1. Make sure you’ve got the right equipment

Aside from having the right safety gear, you’ll also need to make sure you’re working with the right tools and equipment. Things like secure containers are a must. Don’t rely on old or partially broken tools – make sure everything is in good working order and fixed to a safe standard. You can also hire specific equipment or machinery if it isn’t something you’re going to need to use often.

  1. Make sure everyone is well-trained

You can’t let people work with hazardous materials unless they’ve had the correct training. Not only should they know how to work with chemicals – but they should also have full health and safety training and know what to do in emergencies.

If you need to take a bit of time to improve training, then so be it. You can send people away to specific training centers or hire people to come to your site to get them up to the right standard. It might cost a bit, but it should be a price worth paying. There’s a lot more info available online if you’re looking for a specialist to help train your staff all about safety.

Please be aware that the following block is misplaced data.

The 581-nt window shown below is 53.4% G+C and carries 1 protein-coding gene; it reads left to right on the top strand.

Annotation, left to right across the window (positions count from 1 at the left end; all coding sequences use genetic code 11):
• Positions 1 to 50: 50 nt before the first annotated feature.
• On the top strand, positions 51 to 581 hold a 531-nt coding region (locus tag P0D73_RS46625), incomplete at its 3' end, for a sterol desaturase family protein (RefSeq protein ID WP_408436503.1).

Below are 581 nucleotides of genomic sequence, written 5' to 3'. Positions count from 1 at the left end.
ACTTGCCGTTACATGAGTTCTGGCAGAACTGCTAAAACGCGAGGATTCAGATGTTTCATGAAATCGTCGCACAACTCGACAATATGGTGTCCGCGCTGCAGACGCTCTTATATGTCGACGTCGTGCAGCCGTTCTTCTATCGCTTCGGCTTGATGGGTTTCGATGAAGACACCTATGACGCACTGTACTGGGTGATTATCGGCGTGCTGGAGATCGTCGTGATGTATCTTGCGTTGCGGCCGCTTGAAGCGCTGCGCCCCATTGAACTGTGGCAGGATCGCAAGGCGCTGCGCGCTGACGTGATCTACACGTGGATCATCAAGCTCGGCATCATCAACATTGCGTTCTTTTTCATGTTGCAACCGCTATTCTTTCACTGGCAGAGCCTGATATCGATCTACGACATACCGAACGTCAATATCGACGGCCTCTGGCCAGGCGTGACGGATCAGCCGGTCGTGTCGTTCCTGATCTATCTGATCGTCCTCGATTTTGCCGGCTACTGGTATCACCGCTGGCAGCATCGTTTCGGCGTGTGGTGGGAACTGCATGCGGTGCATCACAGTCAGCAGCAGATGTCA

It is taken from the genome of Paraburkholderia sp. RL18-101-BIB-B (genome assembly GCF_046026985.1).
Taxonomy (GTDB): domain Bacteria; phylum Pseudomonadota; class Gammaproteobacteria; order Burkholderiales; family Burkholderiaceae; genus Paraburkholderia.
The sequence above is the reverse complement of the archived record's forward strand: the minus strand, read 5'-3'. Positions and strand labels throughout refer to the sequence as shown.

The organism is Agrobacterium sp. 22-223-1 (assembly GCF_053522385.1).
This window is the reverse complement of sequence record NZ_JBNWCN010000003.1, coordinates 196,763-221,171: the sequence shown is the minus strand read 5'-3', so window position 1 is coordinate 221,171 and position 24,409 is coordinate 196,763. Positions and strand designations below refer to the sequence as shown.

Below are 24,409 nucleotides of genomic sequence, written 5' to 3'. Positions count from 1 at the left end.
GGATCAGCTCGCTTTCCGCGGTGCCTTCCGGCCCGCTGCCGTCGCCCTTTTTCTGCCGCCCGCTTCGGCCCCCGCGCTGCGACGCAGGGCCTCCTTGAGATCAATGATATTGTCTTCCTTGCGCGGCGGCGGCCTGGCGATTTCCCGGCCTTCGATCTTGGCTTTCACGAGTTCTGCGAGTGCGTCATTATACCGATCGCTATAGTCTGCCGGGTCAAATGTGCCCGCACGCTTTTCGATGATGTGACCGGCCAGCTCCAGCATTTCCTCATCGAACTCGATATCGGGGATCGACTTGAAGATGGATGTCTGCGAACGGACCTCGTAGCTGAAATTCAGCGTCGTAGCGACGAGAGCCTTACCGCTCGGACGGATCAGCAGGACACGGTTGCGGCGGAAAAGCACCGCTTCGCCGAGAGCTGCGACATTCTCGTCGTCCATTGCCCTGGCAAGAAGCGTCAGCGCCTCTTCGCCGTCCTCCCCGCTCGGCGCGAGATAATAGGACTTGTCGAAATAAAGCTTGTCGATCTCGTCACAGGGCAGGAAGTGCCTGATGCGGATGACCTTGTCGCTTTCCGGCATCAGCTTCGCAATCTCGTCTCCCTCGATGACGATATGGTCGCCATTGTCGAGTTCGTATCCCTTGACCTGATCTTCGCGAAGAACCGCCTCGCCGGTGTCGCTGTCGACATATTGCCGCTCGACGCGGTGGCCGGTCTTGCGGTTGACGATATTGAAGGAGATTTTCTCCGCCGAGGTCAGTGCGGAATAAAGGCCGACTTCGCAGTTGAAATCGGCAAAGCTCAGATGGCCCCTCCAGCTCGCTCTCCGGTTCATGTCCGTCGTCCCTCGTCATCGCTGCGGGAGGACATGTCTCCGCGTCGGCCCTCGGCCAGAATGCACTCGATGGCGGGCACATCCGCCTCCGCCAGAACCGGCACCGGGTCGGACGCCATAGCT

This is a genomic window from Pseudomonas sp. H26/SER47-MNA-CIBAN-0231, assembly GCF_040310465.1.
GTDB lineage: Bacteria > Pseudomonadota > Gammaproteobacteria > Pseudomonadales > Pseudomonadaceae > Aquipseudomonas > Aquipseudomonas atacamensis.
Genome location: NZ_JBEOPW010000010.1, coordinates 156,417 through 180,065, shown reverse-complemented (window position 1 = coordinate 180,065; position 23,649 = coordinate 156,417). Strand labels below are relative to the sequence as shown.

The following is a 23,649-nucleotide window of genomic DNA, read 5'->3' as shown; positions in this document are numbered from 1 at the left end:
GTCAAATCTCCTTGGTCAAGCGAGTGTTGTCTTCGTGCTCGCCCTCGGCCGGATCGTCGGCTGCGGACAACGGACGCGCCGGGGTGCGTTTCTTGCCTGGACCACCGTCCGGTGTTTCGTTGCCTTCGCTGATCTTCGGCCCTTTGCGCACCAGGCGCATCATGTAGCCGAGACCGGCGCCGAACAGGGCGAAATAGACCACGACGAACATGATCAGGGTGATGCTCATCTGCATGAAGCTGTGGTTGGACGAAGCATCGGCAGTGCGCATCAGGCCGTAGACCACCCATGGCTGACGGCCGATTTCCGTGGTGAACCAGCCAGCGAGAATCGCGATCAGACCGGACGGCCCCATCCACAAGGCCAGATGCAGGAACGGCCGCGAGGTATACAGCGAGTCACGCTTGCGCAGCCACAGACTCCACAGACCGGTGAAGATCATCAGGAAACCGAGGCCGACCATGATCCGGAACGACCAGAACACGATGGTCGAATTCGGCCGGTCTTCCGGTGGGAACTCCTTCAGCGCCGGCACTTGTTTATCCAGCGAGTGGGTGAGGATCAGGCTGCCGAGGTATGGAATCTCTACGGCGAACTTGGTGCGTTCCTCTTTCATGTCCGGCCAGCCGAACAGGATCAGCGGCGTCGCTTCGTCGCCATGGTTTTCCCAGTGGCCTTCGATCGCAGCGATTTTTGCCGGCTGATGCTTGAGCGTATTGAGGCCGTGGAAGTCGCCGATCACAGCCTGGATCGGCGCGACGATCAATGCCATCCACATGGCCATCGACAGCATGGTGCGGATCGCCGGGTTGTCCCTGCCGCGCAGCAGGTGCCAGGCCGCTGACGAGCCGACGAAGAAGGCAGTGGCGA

1. Make sure you aren’t working alone

Always work under supervision or with a few other people at the same time. You shouldn’t be left alone with hazardous materials, nor should you leave anyone else in that situation. Make sure clear and safe communication is a priority at all times.

  1. Make sure escape plans are clear

If you need to get out of your work quickly in an emergency, make sure everyone knows what they’re doing. Clearly signpost all exits and make sure they’re easy to reach. Try running a few mock evacuations just in case, and so everyone knows what to do – just in case.

  1. Make sure you know what you’re doing

Aside from having health and safety training, you also need to really know what you’re doing with the chemicals you use, along with your staff. Make sure you don’t mix anything without being sure it’s safe.